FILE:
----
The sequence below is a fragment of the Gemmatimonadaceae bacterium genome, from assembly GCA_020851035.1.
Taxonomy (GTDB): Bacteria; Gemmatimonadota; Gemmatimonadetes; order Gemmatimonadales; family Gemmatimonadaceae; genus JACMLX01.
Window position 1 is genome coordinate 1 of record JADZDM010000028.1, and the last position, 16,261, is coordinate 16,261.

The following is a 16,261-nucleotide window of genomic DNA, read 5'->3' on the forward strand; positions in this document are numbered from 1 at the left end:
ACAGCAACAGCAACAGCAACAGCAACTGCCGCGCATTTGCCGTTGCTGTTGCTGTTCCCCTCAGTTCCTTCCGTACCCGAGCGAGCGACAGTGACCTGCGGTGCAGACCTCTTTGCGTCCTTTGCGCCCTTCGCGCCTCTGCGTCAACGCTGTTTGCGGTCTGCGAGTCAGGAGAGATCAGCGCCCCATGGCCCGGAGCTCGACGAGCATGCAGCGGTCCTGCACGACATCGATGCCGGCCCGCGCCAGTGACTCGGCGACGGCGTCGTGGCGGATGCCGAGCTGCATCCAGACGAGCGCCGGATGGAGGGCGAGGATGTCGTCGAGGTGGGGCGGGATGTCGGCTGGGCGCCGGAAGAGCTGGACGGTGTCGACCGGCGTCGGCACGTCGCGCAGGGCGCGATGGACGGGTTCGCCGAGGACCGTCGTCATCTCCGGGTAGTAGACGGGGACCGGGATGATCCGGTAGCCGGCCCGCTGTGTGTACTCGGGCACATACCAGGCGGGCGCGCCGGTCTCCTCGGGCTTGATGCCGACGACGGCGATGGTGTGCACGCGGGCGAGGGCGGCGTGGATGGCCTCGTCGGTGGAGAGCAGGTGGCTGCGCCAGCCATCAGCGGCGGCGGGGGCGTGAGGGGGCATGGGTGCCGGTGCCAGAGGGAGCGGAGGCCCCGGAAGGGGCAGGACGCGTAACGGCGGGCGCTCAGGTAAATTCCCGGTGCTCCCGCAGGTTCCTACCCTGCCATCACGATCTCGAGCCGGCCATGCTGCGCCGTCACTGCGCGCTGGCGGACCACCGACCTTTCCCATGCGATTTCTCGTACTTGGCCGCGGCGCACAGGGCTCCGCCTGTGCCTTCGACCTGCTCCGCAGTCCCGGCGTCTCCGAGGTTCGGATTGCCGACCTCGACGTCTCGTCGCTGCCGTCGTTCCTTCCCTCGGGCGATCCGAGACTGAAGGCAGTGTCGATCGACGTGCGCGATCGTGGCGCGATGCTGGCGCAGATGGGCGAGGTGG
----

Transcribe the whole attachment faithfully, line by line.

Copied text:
The sequence below is a fragment of the Gemmatimonadaceae bacterium genome, from assembly GCA_020851035.1.
Taxonomy (GTDB): Bacteria; Gemmatimonadota; Gemmatimonadetes; order Gemmatimonadales; family Gemmatimonadaceae; genus JACMLX01.
Window position 1 is genome coordinate 1 of record JADZDM010000028.1, and the last position, 16,261, is coordinate 16,261.

The following is a 16,261-nucleotide window of genomic DNA, read 5'->3' on the forward strand; positions in this document are numbered from 1 at the left end:
ACAGCAACAGCAACAGCAACAGCAACTGCCGCGCATTTGCCGTTGCTGTTGCTGTTCCCCTCAGTTCCTTCCGTACCCGAGCGAGCGACAGTGACCTGCGGTGCAGACCTCTTTGCGTCCTTTGCGCCCTTCGCGCCTCTGCGTCAACGCTGTTTGCGGTCTGCGAGTCAGGAGAGATCAGCGCCCCATGGCCCGGAGCTCGACGAGCATGCAGCGGTCCTGCACGACATCGATGCCGGCCCGCGCCAGTGACTCGGCGACGGCGTCGTGGCGGATGCCGAGCTGCATCCAGACGAGCGCCGGATGGAGGGCGAGGATGTCGTCGAGGTGGGGCGGGATGTCGGCTGGGCGCCGGAAGAGCTGGACGGTGTCGACCGGCGTCGGCACGTCGCGCAGGGCGCGATGGACGGGTTCGCCGAGGACCGTCGTCATCTCCGGGTAGTAGACGGGGACCGGGATGATCCGGTAGCCGGCCCGCTGTGTGTACTCGGGCACATACCAGGCGGGCGCGCCGGTCTCCTCGGGCTTGATGCCGACGACGGCGATGGTGTGCACGCGGGCGAGGGCGGCGTGGATGGCCTCGTCGGTGGAGAGCAGGTGGCTGCGCCAGCCATCAGCGGCGGCGGGGGCGTGAGGGGGCATGGGTGCCGGTGCCAGAGGGAGCGGAGGCCCCGGAAGGGGCAGGACGCGTAACGGCGGGCGCTCAGGTAAATTCCCGGTGCTCCCGCAGGTTCCTACCCTGCCATCACGATCTCGAGCCGGCCATGCTGCGCCGTCACTGCGCGCTGGCGGACCACCGACCTTTCCCATGCGATTTCTCGTACTTGGCCGCGGCGCACAGGGCTCCGCCTGTGCCTTCGACCTGCTCCGCAGTCCCGGCGTCTCCGAGGTTCGGATTGCCGACCTCGACGTCTCGTCGCTGCCGTCGTTCCTTCCCTCGGGCGATCCGAGACTGAAGGCAGTGTCGATCGACGTGCGCGATCGTGGCGCGATGCTGGCGCAGATGGGCGAGGTGG